Sunday, July 26, 2015

Two Reversible Negatives


For some time I have been worried about a market top in stocks. In a classic sense, a major decline is less likely today for structural reasons than I had previously thought. Two obstacles to higher stock prices are Politicians and Commodities.  Both of  these drawbacks are reversible, but could cause the “once in a generation fall” of my fears.

The Enemy = Politicians

All politicians, as distinct from statesmen or stateswomen, wish to avoid being tagged with unpopular political decisions. The very nature of human and animal life is one of periodic successes and failures. A student of financial history recognizes peaks and valleys. The current crop of political leaders recognize that job preservation and job creation are critical to their reelection. To deliver on these goals they have adopted a policy of bailing out large employers who have sufficiently poor financial conditions that there is fear of substantial job losses. Such bailouts ignore the historical fact that it is natural for businesses to expand and contract, and in many cases particularly good for their customers. When a significantly large number of voters in key areas are employed by a company that is in distress, the modern reaction is to bailout the troubled company or industry with taxpayer money.

The recognized problems of late 2007 and 2008 in the US led to massive bailouts of both major auto makers and very large financial institutions. The public was revolted by this use of its hard earned money in the face of needs for spending on infrastructure, education, and defense. To avoid future bailouts and to protect themselves, the politicians came up with the doctrine of preventing large corporations from becoming “too big to fail” so that the government would be politically forced to bail them out. From the standpoint of protecting the politicians, the various “reforms” such as the Dodd Frank legislation appear to be doing a good job currently, as we have not had a major failure since the financial crisis.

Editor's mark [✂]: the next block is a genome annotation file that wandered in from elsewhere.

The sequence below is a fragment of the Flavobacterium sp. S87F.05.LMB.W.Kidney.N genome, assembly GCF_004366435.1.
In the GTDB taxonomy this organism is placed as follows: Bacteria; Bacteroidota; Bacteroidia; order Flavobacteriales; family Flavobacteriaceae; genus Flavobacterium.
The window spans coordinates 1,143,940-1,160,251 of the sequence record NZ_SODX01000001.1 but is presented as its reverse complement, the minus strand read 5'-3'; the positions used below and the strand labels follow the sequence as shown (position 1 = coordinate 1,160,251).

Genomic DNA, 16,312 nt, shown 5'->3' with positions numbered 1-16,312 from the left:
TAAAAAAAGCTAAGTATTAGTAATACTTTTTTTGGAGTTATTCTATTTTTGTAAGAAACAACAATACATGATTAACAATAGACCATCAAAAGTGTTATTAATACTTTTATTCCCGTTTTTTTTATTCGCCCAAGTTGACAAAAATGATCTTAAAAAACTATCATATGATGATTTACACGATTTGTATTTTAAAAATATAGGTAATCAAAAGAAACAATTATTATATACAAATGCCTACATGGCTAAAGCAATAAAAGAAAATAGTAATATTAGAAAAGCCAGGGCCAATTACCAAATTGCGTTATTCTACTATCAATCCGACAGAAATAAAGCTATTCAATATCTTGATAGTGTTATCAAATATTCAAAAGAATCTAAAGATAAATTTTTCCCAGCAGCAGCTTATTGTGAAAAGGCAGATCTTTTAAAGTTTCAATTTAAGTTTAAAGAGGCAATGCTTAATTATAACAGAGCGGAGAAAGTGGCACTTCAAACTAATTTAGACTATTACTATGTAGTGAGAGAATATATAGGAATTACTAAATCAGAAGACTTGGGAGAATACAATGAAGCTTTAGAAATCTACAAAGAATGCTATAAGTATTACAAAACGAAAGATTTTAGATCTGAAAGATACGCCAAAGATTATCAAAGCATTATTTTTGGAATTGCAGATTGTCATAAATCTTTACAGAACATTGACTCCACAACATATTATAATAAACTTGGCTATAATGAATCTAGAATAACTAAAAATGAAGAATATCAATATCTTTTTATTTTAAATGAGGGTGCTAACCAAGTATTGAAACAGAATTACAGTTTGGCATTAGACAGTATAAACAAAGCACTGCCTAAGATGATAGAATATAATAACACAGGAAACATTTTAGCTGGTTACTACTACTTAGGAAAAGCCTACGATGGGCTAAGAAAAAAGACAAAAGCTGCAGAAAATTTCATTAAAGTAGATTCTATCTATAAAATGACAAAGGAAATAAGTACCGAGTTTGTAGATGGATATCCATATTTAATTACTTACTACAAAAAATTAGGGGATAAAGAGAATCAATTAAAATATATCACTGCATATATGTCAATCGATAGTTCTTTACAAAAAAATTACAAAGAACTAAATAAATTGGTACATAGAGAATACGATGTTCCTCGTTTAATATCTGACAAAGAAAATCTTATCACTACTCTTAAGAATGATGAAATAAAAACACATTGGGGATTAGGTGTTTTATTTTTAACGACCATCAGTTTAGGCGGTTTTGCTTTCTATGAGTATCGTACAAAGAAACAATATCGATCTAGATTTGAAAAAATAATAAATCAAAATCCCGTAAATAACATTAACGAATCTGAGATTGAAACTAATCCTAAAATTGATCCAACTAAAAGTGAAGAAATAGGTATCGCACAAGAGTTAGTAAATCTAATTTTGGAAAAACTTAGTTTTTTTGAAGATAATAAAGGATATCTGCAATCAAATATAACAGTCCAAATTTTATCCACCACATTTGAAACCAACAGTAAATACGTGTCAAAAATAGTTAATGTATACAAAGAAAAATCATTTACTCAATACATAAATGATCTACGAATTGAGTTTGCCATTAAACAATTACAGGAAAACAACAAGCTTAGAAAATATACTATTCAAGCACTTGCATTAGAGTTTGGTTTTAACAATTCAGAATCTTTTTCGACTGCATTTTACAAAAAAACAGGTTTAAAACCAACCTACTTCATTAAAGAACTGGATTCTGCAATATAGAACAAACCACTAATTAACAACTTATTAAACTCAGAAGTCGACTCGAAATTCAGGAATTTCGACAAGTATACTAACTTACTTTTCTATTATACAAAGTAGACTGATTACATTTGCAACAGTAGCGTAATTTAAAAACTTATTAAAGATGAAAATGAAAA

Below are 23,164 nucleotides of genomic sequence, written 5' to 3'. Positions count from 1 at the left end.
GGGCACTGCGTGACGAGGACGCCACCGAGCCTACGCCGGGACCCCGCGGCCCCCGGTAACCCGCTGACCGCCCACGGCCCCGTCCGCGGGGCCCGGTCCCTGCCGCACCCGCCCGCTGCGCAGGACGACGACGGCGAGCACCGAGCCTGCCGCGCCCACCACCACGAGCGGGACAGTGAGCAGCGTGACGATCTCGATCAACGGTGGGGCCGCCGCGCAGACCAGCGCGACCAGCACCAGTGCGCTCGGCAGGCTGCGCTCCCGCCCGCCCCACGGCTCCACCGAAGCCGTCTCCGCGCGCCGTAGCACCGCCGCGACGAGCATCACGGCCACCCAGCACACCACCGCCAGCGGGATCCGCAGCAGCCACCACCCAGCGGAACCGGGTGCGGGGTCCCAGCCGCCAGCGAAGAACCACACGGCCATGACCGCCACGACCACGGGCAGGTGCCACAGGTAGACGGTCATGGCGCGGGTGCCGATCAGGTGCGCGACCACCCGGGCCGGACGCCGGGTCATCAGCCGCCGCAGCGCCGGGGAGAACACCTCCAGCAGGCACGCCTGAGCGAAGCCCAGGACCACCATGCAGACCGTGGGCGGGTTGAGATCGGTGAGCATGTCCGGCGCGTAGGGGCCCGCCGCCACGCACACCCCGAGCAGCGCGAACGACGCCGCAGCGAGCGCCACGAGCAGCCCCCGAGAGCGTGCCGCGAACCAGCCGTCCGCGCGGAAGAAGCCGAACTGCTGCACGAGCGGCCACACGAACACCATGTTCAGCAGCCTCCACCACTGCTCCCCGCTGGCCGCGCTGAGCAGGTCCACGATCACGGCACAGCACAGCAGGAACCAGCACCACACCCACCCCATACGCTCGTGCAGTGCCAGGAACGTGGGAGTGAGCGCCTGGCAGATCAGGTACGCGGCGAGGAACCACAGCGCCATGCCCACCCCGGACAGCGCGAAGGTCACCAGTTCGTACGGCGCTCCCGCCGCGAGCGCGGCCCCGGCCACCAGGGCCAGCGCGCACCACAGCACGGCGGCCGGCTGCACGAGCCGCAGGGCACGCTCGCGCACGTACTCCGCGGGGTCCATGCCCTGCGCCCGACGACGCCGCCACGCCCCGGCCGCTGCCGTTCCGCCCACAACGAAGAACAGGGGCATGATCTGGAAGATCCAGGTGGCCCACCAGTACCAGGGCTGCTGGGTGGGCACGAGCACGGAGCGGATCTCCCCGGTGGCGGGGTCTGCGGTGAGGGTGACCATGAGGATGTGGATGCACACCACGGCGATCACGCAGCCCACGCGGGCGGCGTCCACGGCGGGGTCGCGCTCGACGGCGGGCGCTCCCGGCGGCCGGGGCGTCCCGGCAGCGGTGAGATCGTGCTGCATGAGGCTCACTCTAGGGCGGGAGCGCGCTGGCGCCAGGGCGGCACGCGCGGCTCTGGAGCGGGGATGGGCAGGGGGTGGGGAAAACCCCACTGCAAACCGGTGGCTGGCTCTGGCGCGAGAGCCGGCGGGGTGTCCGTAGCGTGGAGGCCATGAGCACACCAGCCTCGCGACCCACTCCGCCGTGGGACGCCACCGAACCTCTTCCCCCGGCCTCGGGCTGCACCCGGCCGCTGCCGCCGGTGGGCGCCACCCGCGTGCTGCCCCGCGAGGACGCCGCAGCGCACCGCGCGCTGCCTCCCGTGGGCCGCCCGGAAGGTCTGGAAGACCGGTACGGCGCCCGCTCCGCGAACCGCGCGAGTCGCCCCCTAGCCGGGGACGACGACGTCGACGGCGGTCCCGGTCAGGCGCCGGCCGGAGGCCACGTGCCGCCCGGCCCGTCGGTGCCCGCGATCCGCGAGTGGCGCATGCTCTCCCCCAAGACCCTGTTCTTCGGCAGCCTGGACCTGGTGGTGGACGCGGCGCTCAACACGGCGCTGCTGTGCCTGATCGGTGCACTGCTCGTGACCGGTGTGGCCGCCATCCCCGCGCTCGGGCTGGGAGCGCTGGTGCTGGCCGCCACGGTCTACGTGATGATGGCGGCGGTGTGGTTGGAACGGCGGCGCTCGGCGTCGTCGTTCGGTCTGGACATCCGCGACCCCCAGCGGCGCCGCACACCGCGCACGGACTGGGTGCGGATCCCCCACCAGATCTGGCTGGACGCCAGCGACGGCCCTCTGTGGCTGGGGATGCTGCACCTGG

The Price

To fund the bailouts, the Federal Reserve bought almost all of the debt the federal government put out and in so doing increased money supply which led to materially lower interest rates, particularly hurting the retired population, living on fixed income returns from their savings and pensions.

As harmful as that policy was to an important part of the population, a much bigger price was paid by the retail investor. Over the five years that the Dodd Frank bill has been operating there has been a withdrawal from individuals buying individual stocks. This has been caused by two simultaneous elements. The first by making the investment community seem to be the sole source of the financial crisis without regard for the contributions of government policies, labor unions, and inappropriate education.  By demonizing the financial community many otherwise rational investors voted with their feet. In the past, this kind of withdrawal would have brought a response from the financial community.

Because of greatly increased regulation on large financial institutions they needed to add highly paid compliance people and capital buffers that made the cost of serving the middle income public sky-rocket.

For many brokerage firms, the retail cash agency business has become unprofitable. This in turn has led to a change in the nature of the sales force serving the public. They have shifted into selling packaged products that have higher margins and often include borrowing (leverage). This shift has led to a number of the older and more trusted sales people leaving to become fee-paid advisors, replaced with younger sales people with increased sales quotas (this did not sit well with established clients or younger would be-investors). The net result is that far too many investors did not benefit from the doubling of market prices over the last five years. Their absence is being felt today by their lack of enthusiasm for investing to meet long term retirement needs.